Operation Santa: Finale

Last time I wrote, I’d just picked up 8 special letters addressed to Father Christmas from some very deserving individuals [skim back 2 blog posts to begin at the very beginning of this Yuletide Saga]. It was then time for me to strap on my boots, crimson ensemble, and rouge my rosy cheeks to take on the most challenging role Hollywood and the World Over had to offer.

No, I didn’t actually dress up.

But I did have a Mrs. Claus in my roommate, G.

Even my fake persona has had more luck in the Love Department than I have. But I digress.

First, I made a list of all the kids and what they had specifically requested (if anything). Then, I checked that baby twice. Everyone was deemed well behaved (nice) and coal didn’t make the gift list this year.

Since there isn’t a Wal-Mart in Los Angeles that could confidently guarantee my safety and well being after dark, we headed to Target–the one at the foot of the Hollywood Hills.

What we found was more than a little discouraging in that the toy aisle had been sufficiently picked over and the merchandise was absolutely sparse.

Granted, this was only a few days after Black Friday, but one would think they would’ve restocked already!

Also, can someone tell me how a hunk of molded plastic costs so darn much?! The toys for the under 1 year olds are $30 a pop! What is Playschool trying to do to me besides rob me blind?

We skipped the electronics aisle altogether and went straight for the more traditional toys. Matchbox cars were on sale, some of the smaller lego sets were under $10 and we got a giant bag 15 mini-jars of Play-Dough. We also picked up some art supplies, puzzles, clothing, and toy dinos.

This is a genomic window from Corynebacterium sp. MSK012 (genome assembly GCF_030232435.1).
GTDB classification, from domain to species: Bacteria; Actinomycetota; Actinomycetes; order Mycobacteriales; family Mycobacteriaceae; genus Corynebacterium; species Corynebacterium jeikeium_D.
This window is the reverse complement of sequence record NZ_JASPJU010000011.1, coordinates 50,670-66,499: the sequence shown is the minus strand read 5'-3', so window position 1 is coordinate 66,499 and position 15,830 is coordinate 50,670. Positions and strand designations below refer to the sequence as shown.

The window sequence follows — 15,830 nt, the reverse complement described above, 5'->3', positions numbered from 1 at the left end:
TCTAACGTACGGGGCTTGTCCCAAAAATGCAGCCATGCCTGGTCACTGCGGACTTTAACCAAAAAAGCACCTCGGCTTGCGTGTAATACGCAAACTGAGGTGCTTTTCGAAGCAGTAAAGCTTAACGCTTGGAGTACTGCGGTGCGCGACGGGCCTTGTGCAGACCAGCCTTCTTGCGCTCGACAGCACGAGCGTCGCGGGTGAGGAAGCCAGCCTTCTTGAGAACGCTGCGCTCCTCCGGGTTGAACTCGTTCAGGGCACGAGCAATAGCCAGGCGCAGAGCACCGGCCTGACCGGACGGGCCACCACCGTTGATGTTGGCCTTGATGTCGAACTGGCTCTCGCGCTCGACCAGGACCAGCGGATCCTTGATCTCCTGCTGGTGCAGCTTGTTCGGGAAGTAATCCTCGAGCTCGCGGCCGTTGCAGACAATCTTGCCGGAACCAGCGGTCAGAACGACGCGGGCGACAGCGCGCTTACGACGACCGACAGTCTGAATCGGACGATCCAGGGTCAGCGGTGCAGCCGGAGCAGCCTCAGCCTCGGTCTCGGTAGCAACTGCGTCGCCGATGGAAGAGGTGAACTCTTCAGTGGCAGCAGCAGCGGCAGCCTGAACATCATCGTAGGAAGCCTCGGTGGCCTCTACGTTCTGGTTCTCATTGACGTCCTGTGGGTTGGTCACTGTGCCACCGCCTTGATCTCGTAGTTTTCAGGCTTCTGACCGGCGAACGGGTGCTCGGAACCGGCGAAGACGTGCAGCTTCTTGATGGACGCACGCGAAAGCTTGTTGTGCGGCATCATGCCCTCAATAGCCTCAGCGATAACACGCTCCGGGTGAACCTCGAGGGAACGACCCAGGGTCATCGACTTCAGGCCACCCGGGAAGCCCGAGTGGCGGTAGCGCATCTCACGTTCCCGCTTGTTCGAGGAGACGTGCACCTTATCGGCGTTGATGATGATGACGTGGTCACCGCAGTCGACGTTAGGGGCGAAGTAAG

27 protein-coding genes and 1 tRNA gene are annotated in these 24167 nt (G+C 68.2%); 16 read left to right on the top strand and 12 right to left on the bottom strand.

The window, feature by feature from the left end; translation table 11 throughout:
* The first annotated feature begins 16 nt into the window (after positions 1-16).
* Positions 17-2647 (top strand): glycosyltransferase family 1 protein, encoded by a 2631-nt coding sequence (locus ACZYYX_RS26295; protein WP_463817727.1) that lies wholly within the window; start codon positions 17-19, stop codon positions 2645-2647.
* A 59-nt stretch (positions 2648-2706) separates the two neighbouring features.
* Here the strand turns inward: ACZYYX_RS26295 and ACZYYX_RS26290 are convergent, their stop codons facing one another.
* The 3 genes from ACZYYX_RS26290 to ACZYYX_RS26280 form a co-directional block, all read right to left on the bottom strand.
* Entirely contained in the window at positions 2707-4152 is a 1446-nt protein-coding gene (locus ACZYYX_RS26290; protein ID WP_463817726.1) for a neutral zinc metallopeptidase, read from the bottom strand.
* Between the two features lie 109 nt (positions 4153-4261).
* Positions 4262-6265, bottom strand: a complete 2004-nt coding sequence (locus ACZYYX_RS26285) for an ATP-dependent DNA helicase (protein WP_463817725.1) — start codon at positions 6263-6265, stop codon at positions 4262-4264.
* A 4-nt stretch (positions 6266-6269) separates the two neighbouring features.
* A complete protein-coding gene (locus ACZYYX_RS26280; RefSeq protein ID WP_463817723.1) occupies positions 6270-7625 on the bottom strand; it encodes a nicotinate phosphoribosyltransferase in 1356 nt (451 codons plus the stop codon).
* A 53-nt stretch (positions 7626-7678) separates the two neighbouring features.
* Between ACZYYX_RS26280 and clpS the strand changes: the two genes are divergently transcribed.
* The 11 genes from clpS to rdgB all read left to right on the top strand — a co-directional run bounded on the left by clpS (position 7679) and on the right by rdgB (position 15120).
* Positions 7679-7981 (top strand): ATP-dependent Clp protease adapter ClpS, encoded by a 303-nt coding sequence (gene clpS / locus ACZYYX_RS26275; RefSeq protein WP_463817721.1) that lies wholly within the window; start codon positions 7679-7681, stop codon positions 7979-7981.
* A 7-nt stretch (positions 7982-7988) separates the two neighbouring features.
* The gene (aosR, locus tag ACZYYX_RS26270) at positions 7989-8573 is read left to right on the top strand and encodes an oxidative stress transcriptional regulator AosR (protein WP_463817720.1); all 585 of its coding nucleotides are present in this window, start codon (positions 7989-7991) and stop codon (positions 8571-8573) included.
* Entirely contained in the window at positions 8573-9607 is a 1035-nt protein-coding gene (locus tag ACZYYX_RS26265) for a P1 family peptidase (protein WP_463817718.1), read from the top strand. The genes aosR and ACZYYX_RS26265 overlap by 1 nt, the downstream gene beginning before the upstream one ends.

All for under $100. That’s less than $10 for each of the 11 kids, which, to me, is a mega deal.


Now, I have to wrap the presents in festive wrapping paper, and load them into mailable packaging. When I get to the post office, I’ll pay the postage (they’ve given me the zip codes) label them with the number associated with the individual letter, and the head elf at USPS will slap on their mailing address.

Since I ended up saving quite a bit on toys by shopping discount and sale items, I think I will pick up a few more letters since the Post Office is constantly receiving them through Christmas.

I’ve heard from quite a few people reading my blog who were disappointed that Operation Santa wasn’t held at their local Post Office. It’s a real shame considering kids from all over write to Santa and some will never get anything in return.

Next Fall, I intend to start a fundraising campaign to get enough money to serve 100 children in my area.

Until then, I’ll invest in some reindeer and a wheeled sled (since the odds of a white Christmas in LA are fairly slim), and continue to live vicariously through the children for whom I am purchasing these freakin’ awesome toys.

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Operation Santa: Part II

See that little button to the right that says “CLICK ME NOW”? Do it.

In case you missed it, I just explained the basics of Operation Santa in the post right before this one. If you haven’t read it yet, the contents of this blog may be a tad bit confusing, just sayin’. Shuffle back a step and fill yourself in first.

Armed with the address of the only post office in Los Angeles that participates in the program, I hopped in the whip and headed to South Central…you know, the part of the city that’s notorious for gang wars, the advent of both the Crips and the Bloods, and the movie “Friday”, “Next Friday”, and “Friday After Next” (they really pushed that franchise past its expiration date).